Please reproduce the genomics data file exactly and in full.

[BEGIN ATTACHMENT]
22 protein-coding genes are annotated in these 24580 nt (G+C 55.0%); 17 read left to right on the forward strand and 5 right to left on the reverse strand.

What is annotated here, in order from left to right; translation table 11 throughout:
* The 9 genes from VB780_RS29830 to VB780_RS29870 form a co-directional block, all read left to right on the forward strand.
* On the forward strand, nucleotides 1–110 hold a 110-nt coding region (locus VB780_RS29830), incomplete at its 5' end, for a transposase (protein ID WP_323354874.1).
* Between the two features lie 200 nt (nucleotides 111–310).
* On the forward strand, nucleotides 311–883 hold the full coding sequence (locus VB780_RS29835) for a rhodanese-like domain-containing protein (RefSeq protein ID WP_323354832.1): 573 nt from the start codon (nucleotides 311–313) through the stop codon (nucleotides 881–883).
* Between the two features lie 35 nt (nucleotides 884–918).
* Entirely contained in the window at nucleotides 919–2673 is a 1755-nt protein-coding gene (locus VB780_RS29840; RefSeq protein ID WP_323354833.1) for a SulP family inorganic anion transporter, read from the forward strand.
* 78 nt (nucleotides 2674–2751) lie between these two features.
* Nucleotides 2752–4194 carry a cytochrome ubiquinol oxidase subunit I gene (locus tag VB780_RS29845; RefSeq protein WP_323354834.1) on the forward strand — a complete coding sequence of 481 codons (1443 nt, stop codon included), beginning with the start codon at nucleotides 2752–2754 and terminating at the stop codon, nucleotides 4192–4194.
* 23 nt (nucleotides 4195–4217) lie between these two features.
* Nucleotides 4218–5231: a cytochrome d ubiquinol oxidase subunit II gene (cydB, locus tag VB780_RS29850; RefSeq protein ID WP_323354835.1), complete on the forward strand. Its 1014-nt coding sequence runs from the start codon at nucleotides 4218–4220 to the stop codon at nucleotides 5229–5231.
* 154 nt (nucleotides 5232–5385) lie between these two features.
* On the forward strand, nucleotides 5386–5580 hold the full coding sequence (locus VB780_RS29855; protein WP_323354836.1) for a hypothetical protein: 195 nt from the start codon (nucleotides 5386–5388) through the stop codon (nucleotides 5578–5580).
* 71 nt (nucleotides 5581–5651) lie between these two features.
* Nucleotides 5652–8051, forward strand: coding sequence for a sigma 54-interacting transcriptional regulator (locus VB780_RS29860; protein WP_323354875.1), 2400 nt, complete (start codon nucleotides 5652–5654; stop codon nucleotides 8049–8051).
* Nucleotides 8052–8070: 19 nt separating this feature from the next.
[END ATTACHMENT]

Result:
22 protein-coding genes are annotated in these 24580 nt (G+C 55.0%); 17 read left to right on the forward strand and 5 right to left on the reverse strand.

What is annotated here, in order from left to right; translation table 11 throughout:
* The 9 genes from VB780_RS29830 to VB780_RS29870 form a co-directional block, all read left to right on the forward strand.
* On the forward strand, nucleotides 1–110 hold a 110-nt coding region (locus VB780_RS29830), incomplete at its 5' end, for a transposase (protein ID WP_323354874.1).
* Between the two features lie 200 nt (nucleotides 111–310).
* On the forward strand, nucleotides 311–883 hold the full coding sequence (locus VB780_RS29835) for a rhodanese-like domain-containing protein (RefSeq protein ID WP_323354832.1): 573 nt from the start codon (nucleotides 311–313) through the stop codon (nucleotides 881–883).
* Between the two features lie 35 nt (nucleotides 884–918).
* Entirely contained in the window at nucleotides 919–2673 is a 1755-nt protein-coding gene (locus VB780_RS29840; RefSeq protein ID WP_323354833.1) for a SulP family inorganic anion transporter, read from the forward strand.
* 78 nt (nucleotides 2674–2751) lie between these two features.
* Nucleotides 2752–4194 carry a cytochrome ubiquinol oxidase subunit I gene (locus tag VB780_RS29845; RefSeq protein WP_323354834.1) on the forward strand — a complete coding sequence of 481 codons (1443 nt, stop codon included), beginning with the start codon at nucleotides 2752–2754 and terminating at the stop codon, nucleotides 4192–4194.
* 23 nt (nucleotides 4195–4217) lie between these two features.
* Nucleotides 4218–5231: a cytochrome d ubiquinol oxidase subunit II gene (cydB, locus tag VB780_RS29850; RefSeq protein ID WP_323354835.1), complete on the forward strand. Its 1014-nt coding sequence runs from the start codon at nucleotides 4218–4220 to the stop codon at nucleotides 5229–5231.
* 154 nt (nucleotides 5232–5385) lie between these two features.
* On the forward strand, nucleotides 5386–5580 hold the full coding sequence (locus VB780_RS29855; protein WP_323354836.1) for a hypothetical protein: 195 nt from the start codon (nucleotides 5386–5388) through the stop codon (nucleotides 5578–5580).
* 71 nt (nucleotides 5581–5651) lie between these two features.
* Nucleotides 5652–8051, forward strand: coding sequence for a sigma 54-interacting transcriptional regulator (locus VB780_RS29860; protein WP_323354875.1), 2400 nt, complete (start codon nucleotides 5652–5654; stop codon nucleotides 8049–8051).
* Nucleotides 8052–8070: 19 nt separating this feature from the next.